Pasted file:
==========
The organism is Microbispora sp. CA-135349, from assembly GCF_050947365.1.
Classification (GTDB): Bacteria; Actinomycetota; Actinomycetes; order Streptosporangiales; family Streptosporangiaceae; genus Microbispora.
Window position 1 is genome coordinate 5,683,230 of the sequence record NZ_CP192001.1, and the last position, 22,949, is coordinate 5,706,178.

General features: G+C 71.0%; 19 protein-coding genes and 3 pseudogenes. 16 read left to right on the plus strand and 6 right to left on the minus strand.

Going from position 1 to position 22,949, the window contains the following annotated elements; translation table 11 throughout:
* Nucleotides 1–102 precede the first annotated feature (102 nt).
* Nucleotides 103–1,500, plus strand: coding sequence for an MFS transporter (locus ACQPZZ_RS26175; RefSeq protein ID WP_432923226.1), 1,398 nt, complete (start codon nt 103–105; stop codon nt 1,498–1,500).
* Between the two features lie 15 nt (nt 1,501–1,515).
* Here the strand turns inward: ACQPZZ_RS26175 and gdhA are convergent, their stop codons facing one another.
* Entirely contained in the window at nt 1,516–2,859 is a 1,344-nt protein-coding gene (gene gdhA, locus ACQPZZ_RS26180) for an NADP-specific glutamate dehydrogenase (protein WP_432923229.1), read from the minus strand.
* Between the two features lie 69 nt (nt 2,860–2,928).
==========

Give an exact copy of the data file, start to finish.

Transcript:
The organism is Microbispora sp. CA-135349, from assembly GCF_050947365.1.
Classification (GTDB): Bacteria; Actinomycetota; Actinomycetes; order Streptosporangiales; family Streptosporangiaceae; genus Microbispora.
Window position 1 is genome coordinate 5,683,230 of the sequence record NZ_CP192001.1, and the last position, 22,949, is coordinate 5,706,178.

General features: G+C 71.0%; 19 protein-coding genes and 3 pseudogenes. 16 read left to right on the plus strand and 6 right to left on the minus strand.

Going from position 1 to position 22,949, the window contains the following annotated elements; translation table 11 throughout:
* Nucleotides 1–102 precede the first annotated feature (102 nt).
* Nucleotides 103–1,500, plus strand: coding sequence for an MFS transporter (locus ACQPZZ_RS26175; RefSeq protein ID WP_432923226.1), 1,398 nt, complete (start codon nt 103–105; stop codon nt 1,498–1,500).
* Between the two features lie 15 nt (nt 1,501–1,515).
* Here the strand turns inward: ACQPZZ_RS26175 and gdhA are convergent, their stop codons facing one another.
* Entirely contained in the window at nt 1,516–2,859 is a 1,344-nt protein-coding gene (gene gdhA, locus ACQPZZ_RS26180) for an NADP-specific glutamate dehydrogenase (protein WP_432923229.1), read from the minus strand.
* Between the two features lie 69 nt (nt 2,860–2,928).